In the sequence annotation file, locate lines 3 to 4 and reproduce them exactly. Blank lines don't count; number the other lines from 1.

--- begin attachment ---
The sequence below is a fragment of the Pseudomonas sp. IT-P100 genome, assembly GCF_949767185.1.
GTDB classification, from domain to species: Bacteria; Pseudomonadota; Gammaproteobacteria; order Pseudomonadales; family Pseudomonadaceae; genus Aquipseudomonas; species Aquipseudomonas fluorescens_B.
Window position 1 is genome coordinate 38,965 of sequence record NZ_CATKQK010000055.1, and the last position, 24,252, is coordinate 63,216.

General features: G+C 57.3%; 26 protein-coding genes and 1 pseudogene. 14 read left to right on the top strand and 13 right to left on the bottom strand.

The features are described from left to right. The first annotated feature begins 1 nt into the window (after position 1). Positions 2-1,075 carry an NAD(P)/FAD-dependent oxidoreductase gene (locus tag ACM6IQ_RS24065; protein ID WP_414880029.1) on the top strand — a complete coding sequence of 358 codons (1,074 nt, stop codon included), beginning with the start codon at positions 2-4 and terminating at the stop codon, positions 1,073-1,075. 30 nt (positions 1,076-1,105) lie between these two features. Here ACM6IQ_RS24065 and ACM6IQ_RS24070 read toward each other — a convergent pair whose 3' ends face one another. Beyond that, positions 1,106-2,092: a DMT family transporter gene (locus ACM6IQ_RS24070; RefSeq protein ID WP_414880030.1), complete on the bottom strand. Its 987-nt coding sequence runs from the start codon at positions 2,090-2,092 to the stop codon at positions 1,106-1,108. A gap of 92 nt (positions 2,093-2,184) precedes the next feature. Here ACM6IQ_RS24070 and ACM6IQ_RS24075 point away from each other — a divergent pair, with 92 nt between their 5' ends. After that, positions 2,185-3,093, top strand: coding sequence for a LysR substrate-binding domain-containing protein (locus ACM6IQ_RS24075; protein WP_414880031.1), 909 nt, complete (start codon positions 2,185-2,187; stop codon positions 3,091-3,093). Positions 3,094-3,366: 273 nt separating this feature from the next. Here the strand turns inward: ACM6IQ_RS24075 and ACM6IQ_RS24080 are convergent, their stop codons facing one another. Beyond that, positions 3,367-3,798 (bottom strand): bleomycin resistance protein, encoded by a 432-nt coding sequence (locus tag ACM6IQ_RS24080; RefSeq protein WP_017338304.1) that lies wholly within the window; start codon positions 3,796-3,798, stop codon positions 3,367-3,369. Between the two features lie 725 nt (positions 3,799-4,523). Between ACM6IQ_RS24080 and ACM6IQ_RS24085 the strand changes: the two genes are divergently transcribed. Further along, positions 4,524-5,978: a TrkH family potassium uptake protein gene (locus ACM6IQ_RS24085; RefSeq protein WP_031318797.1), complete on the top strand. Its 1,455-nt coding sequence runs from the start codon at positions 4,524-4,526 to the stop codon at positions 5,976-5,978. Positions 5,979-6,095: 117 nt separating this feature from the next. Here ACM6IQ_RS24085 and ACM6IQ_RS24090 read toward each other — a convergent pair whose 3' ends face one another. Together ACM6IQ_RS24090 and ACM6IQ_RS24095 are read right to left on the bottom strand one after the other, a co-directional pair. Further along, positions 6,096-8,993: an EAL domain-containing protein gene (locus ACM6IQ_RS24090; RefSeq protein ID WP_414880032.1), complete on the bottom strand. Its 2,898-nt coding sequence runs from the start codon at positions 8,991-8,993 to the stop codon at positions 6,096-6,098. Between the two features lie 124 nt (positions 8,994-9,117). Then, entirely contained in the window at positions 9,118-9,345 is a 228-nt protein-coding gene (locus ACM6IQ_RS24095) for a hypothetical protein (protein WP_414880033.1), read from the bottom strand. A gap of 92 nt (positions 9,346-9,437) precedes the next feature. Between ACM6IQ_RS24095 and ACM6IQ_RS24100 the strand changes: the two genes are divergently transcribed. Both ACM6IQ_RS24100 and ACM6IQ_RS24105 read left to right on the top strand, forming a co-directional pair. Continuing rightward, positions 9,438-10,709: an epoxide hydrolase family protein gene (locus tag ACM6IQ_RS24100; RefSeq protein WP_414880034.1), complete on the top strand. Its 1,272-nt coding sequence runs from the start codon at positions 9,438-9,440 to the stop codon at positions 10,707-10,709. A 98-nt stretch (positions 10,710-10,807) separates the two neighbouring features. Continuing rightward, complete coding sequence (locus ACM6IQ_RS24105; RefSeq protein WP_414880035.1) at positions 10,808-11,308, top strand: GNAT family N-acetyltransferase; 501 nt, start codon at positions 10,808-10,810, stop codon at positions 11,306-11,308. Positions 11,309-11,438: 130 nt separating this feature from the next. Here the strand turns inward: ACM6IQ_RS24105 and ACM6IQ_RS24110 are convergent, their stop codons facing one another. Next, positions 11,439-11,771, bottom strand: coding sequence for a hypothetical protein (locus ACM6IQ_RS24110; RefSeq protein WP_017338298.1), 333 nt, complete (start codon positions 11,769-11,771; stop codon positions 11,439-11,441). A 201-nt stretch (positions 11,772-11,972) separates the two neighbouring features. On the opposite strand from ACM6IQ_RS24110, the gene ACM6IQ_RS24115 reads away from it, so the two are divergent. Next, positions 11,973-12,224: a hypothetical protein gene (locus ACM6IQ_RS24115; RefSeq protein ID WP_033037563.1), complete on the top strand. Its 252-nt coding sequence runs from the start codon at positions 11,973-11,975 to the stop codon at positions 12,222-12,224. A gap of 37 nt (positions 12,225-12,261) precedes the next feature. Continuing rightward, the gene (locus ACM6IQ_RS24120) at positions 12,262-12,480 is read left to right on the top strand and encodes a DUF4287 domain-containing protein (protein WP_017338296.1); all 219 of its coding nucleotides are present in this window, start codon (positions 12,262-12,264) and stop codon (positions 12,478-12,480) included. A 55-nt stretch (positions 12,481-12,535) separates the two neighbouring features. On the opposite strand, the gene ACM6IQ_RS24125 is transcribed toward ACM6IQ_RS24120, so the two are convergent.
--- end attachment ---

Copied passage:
Window position 1 is genome coordinate 38,965 of sequence record NZ_CATKQK010000055.1, and the last position, 24,252, is coordinate 63,216.

General features: G+C 57.3%; 26 protein-coding genes and 1 pseudogene. 14 read left to right on the top strand and 13 right to left on the bottom strand.